Full Text Database - Keyword Search the Full Text of the Articles
Environmental Sciences Articles
Education Articles - Aimed at K-12 Teachers
Phrasing Your Search
Stick to concrete keywords and use scientific terminology. Scientific articles tend to have all the key terms in the title, author supplied keywords, and the abstract.
Boolean operators allow you to combine words or phrases in specific ways.
Truncation allows you to search for words beginning with specific characters.
Our databases use an asterisk (*) to truncate.
ex: nutri* retrieves nutrition, nutritional, nutritive, nutrient, nutrients
Be careful truncating short words.
ex: cat* retrieves cat, cats, category, catastrophe, catacylsmic, etc.
Phrase searching keeps words together as a phrase. Many databases assume the Boolean "and" between words unless you indicate otherwise, usually by putting double quotes around the phrase.
ex: "cover crop"
Narrowing Your Results
The best way to narrow your results is to use very specific, concrete terms. Rather than soil nutrients in general, search by the specific nutrient(s).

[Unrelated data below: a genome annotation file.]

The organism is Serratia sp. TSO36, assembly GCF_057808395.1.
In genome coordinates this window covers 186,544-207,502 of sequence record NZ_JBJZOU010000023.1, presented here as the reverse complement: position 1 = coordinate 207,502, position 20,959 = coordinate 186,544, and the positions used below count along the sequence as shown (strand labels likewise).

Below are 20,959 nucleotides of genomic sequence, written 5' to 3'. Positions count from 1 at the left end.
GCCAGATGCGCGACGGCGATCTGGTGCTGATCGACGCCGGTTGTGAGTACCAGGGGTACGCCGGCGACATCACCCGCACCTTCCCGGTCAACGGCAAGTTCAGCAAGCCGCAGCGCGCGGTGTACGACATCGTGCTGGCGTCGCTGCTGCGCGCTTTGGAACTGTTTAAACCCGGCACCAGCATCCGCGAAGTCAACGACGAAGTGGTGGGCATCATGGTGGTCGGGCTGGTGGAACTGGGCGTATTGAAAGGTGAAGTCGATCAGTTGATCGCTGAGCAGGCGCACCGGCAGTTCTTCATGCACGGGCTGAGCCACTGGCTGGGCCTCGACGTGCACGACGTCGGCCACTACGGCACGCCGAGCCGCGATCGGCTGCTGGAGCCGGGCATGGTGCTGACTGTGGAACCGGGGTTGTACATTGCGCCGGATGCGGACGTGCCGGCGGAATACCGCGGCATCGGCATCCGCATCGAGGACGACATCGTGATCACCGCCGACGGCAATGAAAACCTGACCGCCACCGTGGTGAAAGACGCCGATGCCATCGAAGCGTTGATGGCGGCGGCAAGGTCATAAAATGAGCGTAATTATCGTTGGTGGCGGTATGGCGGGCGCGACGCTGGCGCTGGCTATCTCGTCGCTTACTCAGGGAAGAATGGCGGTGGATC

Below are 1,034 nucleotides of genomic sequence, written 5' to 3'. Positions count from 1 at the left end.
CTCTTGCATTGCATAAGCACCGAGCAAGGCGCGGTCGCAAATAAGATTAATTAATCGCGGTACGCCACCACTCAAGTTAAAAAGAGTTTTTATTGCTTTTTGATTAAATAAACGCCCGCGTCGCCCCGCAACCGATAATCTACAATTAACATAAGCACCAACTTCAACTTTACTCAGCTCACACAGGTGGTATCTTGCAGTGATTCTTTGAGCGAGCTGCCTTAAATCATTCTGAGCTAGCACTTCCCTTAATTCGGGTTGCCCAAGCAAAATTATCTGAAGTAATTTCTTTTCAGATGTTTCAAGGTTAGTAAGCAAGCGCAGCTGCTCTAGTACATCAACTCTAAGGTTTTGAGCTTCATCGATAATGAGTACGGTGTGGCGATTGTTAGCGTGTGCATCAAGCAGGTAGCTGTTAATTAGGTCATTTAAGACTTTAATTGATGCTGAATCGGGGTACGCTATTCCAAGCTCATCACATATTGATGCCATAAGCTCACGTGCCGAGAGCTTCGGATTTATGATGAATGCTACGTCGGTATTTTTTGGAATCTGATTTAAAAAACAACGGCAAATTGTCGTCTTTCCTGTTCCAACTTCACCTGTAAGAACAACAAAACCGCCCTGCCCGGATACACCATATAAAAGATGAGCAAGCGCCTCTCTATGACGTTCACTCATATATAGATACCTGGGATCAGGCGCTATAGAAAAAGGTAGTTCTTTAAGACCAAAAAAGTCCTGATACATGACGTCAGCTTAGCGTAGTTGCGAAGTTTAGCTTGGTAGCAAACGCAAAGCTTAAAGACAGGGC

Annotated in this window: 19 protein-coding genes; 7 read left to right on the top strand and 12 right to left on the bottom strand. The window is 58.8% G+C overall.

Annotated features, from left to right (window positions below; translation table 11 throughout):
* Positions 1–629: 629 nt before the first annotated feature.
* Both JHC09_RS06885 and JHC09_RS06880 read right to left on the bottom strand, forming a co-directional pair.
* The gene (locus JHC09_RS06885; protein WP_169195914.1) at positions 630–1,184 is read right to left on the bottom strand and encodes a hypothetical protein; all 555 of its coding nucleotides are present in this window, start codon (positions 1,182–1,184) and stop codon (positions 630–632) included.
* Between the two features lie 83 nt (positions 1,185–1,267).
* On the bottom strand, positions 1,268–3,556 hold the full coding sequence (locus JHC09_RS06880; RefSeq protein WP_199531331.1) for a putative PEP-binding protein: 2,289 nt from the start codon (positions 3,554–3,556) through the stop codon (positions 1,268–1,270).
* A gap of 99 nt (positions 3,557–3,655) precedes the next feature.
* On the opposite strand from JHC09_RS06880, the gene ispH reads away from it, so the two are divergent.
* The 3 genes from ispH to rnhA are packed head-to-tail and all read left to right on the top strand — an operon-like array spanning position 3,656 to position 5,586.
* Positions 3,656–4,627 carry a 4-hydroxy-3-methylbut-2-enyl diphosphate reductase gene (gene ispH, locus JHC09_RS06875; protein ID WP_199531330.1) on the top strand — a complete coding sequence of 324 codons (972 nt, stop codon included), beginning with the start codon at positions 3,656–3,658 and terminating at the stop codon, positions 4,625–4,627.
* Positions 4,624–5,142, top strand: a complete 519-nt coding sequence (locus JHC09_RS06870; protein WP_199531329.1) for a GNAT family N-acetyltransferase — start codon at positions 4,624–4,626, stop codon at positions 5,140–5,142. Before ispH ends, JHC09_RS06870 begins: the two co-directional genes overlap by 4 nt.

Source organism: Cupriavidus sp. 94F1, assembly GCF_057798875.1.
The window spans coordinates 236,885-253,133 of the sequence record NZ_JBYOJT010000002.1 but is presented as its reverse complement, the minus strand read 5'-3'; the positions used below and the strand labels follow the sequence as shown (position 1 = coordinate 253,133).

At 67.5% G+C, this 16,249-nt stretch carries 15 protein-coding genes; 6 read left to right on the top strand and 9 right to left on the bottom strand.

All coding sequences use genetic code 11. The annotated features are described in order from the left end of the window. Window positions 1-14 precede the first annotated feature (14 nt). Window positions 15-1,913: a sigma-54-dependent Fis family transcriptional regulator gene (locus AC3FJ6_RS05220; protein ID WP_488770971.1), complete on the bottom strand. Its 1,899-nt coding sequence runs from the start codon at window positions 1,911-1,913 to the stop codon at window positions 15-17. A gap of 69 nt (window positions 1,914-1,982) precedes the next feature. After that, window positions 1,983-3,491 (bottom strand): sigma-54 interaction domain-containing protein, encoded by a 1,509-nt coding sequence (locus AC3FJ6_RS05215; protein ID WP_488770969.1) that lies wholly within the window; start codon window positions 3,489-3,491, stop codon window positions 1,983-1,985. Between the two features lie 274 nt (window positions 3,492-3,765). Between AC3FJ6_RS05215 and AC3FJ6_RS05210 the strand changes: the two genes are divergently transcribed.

If you don't have a particular nutrient in mind, then you can try narrowing the field the search term appears. Try narrowing to the title of the article. The default searches the entire record: title, abstract, subjects/keywords. Unfortunately, you cannot narrow by the author-supplied keywords in Web of Science.
By Subject or Categories
Which articles are the most important?
Web of Science excels in this, because you can re-sort your results by Times Cited. The articles that others cited the most frequently rise to the top.